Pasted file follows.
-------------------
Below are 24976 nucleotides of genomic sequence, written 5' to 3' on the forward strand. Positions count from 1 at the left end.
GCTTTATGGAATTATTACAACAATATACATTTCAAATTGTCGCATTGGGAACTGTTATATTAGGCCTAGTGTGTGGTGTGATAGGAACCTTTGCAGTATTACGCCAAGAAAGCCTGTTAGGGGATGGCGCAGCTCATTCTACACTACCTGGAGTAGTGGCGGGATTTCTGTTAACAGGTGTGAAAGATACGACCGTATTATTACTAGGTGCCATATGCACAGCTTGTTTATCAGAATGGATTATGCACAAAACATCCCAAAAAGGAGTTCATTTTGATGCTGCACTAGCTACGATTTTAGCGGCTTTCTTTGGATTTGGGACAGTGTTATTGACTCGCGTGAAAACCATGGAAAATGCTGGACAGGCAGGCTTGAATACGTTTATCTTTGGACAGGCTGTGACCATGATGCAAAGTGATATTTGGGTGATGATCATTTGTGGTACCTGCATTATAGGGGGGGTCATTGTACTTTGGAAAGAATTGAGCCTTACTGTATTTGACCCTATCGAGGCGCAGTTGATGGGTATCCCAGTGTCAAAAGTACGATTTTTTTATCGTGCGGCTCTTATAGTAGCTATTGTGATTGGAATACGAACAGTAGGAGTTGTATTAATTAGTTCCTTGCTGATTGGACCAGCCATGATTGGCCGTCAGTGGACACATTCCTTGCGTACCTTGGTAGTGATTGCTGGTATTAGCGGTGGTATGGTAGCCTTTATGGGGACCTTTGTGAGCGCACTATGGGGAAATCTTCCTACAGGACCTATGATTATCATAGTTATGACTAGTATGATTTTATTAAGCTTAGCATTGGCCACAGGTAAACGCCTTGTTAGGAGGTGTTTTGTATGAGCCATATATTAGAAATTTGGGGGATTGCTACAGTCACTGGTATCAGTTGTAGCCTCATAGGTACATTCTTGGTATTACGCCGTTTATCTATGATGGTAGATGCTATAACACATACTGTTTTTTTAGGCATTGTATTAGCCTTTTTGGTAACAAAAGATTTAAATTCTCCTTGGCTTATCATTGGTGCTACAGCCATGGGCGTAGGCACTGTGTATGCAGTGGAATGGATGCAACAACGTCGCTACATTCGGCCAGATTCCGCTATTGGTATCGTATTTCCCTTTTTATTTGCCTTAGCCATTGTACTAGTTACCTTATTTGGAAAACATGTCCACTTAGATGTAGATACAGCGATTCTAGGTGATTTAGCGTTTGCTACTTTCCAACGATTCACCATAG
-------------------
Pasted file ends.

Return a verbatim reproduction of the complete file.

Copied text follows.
Below are 24976 nucleotides of genomic sequence, written 5' to 3' on the forward strand. Positions count from 1 at the left end.
GCTTTATGGAATTATTACAACAATATACATTTCAAATTGTCGCATTGGGAACTGTTATATTAGGCCTAGTGTGTGGTGTGATAGGAACCTTTGCAGTATTACGCCAAGAAAGCCTGTTAGGGGATGGCGCAGCTCATTCTACACTACCTGGAGTAGTGGCGGGATTTCTGTTAACAGGTGTGAAAGATACGACCGTATTATTACTAGGTGCCATATGCACAGCTTGTTTATCAGAATGGATTATGCACAAAACATCCCAAAAAGGAGTTCATTTTGATGCTGCACTAGCTACGATTTTAGCGGCTTTCTTTGGATTTGGGACAGTGTTATTGACTCGCGTGAAAACCATGGAAAATGCTGGACAGGCAGGCTTGAATACGTTTATCTTTGGACAGGCTGTGACCATGATGCAAAGTGATATTTGGGTGATGATCATTTGTGGTACCTGCATTATAGGGGGGGTCATTGTACTTTGGAAAGAATTGAGCCTTACTGTATTTGACCCTATCGAGGCGCAGTTGATGGGTATCCCAGTGTCAAAAGTACGATTTTTTTATCGTGCGGCTCTTATAGTAGCTATTGTGATTGGAATACGAACAGTAGGAGTTGTATTAATTAGTTCCTTGCTGATTGGACCAGCCATGATTGGCCGTCAGTGGACACATTCCTTGCGTACCTTGGTAGTGATTGCTGGTATTAGCGGTGGTATGGTAGCCTTTATGGGGACCTTTGTGAGCGCACTATGGGGAAATCTTCCTACAGGACCTATGATTATCATAGTTATGACTAGTATGATTTTATTAAGCTTAGCATTGGCCACAGGTAAACGCCTTGTTAGGAGGTGTTTTGTATGAGCCATATATTAGAAATTTGGGGGATTGCTACAGTCACTGGTATCAGTTGTAGCCTCATAGGTACATTCTTGGTATTACGCCGTTTATCTATGATGGTAGATGCTATAACACATACTGTTTTTTTAGGCATTGTATTAGCCTTTTTGGTAACAAAAGATTTAAATTCTCCTTGGCTTATCATTGGTGCTACAGCCATGGGCGTAGGCACTGTGTATGCAGTGGAATGGATGCAACAACGTCGCTACATTCGGCCAGATTCCGCTATTGGTATCGTATTTCCCTTTTTATTTGCCTTAGCCATTGTACTAGTTACCTTATTTGGAAAACATGTCCACTTAGATGTAGATACAGCGATTCTAGGTGATTTAGCGTTTGCTACTTTCCAACGATTCACCATAG